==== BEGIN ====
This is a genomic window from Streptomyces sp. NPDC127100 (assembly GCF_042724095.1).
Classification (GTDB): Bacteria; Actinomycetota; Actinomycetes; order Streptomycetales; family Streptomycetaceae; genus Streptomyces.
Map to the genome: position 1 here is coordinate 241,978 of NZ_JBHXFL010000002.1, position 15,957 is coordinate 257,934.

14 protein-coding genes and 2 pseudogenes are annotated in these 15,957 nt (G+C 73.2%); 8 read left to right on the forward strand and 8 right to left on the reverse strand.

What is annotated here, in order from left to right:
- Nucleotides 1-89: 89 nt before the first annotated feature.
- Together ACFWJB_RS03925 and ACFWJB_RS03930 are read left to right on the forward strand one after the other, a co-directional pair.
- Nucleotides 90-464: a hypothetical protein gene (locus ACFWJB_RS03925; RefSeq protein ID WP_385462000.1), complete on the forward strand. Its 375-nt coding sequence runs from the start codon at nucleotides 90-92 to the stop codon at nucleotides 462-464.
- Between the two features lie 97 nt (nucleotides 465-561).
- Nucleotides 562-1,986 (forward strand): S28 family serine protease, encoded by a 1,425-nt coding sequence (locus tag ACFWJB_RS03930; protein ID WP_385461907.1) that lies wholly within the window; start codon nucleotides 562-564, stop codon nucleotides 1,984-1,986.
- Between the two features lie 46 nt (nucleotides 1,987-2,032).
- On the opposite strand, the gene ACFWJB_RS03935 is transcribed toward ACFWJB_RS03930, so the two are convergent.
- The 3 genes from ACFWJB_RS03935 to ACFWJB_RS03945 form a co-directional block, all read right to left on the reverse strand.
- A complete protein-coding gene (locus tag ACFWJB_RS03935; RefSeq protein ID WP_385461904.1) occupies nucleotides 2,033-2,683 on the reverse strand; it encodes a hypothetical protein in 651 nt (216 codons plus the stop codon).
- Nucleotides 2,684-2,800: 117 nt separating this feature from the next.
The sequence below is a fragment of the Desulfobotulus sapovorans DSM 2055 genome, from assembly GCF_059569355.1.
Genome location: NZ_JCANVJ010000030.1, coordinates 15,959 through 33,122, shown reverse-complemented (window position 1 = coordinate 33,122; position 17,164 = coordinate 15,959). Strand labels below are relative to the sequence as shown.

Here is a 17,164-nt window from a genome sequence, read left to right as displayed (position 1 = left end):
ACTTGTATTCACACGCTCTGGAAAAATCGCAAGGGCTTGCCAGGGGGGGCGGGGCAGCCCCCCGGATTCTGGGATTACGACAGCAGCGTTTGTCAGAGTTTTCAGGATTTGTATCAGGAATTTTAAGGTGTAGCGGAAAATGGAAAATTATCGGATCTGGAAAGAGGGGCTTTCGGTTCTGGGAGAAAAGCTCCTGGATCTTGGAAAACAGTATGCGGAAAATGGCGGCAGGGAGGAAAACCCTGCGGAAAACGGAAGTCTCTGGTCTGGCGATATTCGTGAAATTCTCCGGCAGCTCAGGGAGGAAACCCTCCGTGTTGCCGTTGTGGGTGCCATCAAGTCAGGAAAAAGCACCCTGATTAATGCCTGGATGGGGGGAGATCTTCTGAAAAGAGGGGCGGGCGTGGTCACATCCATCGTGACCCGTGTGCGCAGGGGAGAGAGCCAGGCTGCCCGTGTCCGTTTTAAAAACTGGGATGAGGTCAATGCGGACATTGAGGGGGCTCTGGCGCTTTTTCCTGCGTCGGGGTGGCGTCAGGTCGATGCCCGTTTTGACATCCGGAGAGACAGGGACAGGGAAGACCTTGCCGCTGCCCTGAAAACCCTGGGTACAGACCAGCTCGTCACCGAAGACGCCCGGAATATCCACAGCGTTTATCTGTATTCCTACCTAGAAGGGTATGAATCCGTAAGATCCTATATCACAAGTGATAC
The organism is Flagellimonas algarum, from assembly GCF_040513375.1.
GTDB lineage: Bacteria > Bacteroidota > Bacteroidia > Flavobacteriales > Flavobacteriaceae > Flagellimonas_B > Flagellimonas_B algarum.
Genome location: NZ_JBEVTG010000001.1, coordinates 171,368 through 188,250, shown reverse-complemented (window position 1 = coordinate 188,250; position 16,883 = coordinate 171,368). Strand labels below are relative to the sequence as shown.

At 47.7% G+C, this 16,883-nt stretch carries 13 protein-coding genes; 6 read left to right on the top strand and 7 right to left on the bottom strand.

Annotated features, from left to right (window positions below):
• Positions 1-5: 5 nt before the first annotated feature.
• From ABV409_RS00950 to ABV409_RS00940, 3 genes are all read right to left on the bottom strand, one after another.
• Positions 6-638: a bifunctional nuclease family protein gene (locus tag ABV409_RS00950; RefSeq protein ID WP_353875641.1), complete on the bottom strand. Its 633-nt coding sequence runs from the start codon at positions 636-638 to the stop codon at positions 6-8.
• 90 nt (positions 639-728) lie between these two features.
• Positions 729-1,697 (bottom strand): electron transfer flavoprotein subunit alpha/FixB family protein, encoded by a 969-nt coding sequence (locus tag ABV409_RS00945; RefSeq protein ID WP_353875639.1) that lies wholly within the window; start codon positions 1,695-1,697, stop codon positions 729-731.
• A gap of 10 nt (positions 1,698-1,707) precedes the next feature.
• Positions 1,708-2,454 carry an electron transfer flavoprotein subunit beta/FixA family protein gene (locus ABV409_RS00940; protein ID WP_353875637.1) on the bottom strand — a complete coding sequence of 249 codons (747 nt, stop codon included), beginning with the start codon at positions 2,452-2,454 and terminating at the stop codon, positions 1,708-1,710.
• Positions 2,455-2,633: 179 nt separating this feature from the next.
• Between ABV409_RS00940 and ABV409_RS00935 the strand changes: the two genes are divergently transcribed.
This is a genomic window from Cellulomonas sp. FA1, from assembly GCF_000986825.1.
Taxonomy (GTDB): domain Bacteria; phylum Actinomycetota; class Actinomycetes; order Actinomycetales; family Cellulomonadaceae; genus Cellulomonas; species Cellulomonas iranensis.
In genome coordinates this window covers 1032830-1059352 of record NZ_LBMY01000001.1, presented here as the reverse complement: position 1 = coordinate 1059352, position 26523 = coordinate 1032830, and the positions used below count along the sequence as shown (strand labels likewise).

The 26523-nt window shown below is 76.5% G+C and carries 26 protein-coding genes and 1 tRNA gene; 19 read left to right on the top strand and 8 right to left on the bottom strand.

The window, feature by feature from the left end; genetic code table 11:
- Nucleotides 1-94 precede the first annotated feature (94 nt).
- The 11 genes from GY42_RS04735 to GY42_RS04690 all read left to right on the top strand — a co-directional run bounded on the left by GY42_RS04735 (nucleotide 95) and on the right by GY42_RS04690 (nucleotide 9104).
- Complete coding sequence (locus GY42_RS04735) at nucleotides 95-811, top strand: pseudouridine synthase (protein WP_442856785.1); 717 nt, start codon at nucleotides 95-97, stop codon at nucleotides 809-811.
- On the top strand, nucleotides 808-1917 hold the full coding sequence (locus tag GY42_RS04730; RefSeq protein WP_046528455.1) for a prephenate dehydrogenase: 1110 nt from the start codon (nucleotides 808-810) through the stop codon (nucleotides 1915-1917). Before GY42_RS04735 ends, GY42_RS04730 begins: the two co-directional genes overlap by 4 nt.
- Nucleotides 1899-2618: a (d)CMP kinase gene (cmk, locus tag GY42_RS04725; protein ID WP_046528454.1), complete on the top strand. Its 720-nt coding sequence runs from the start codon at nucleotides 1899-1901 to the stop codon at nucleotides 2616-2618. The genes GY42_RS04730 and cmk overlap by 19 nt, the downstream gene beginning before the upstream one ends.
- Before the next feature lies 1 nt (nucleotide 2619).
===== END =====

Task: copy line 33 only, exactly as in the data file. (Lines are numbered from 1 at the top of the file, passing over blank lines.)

• Between ABV409_RS00940 and ABV409_RS00935 the strand changes: the two genes are divergently transcribed.